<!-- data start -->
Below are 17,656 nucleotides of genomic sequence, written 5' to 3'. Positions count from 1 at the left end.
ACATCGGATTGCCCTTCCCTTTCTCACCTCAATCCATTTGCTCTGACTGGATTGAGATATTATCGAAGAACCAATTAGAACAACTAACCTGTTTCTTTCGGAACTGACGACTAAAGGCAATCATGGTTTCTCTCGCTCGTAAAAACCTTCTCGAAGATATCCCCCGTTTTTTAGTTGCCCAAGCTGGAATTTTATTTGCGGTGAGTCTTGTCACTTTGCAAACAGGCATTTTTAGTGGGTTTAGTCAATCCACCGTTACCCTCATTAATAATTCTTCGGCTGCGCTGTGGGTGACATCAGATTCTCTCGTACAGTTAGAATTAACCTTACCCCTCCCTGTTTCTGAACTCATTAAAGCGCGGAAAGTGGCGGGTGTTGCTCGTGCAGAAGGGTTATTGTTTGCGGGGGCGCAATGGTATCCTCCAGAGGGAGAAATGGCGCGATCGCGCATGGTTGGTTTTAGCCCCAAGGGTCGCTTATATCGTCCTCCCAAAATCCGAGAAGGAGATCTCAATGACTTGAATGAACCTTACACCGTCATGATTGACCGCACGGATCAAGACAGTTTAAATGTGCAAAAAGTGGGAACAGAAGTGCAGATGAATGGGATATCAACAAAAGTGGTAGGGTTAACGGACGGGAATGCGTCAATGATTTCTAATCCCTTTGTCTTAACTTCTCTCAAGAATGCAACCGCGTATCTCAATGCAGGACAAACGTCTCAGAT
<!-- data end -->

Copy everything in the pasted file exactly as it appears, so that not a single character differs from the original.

Below are 17,656 nucleotides of genomic sequence, written 5' to 3'. Positions count from 1 at the left end.
ACATCGGATTGCCCTTCCCTTTCTCACCTCAATCCATTTGCTCTGACTGGATTGAGATATTATCGAAGAACCAATTAGAACAACTAACCTGTTTCTTTCGGAACTGACGACTAAAGGCAATCATGGTTTCTCTCGCTCGTAAAAACCTTCTCGAAGATATCCCCCGTTTTTTAGTTGCCCAAGCTGGAATTTTATTTGCGGTGAGTCTTGTCACTTTGCAAACAGGCATTTTTAGTGGGTTTAGTCAATCCACCGTTACCCTCATTAATAATTCTTCGGCTGCGCTGTGGGTGACATCAGATTCTCTCGTACAGTTAGAATTAACCTTACCCCTCCCTGTTTCTGAACTCATTAAAGCGCGGAAAGTGGCGGGTGTTGCTCGTGCAGAAGGGTTATTGTTTGCGGGGGCGCAATGGTATCCTCCAGAGGGAGAAATGGCGCGATCGCGCATGGTTGGTTTTAGCCCCAAGGGTCGCTTATATCGTCCTCCCAAAATCCGAGAAGGAGATCTCAATGACTTGAATGAACCTTACACCGTCATGATTGACCGCACGGATCAAGACAGTTTAAATGTGCAAAAAGTGGGAACAGAAGTGCAGATGAATGGGATATCAACAAAAGTGGTAGGGTTAACGGACGGGAATGCGTCAATGATTTCTAATCCCTTTGTCTTAACTTCTCTCAAGAATGCAACCGCGTATCTCAATGCAGGACAAACGTCTCAGAT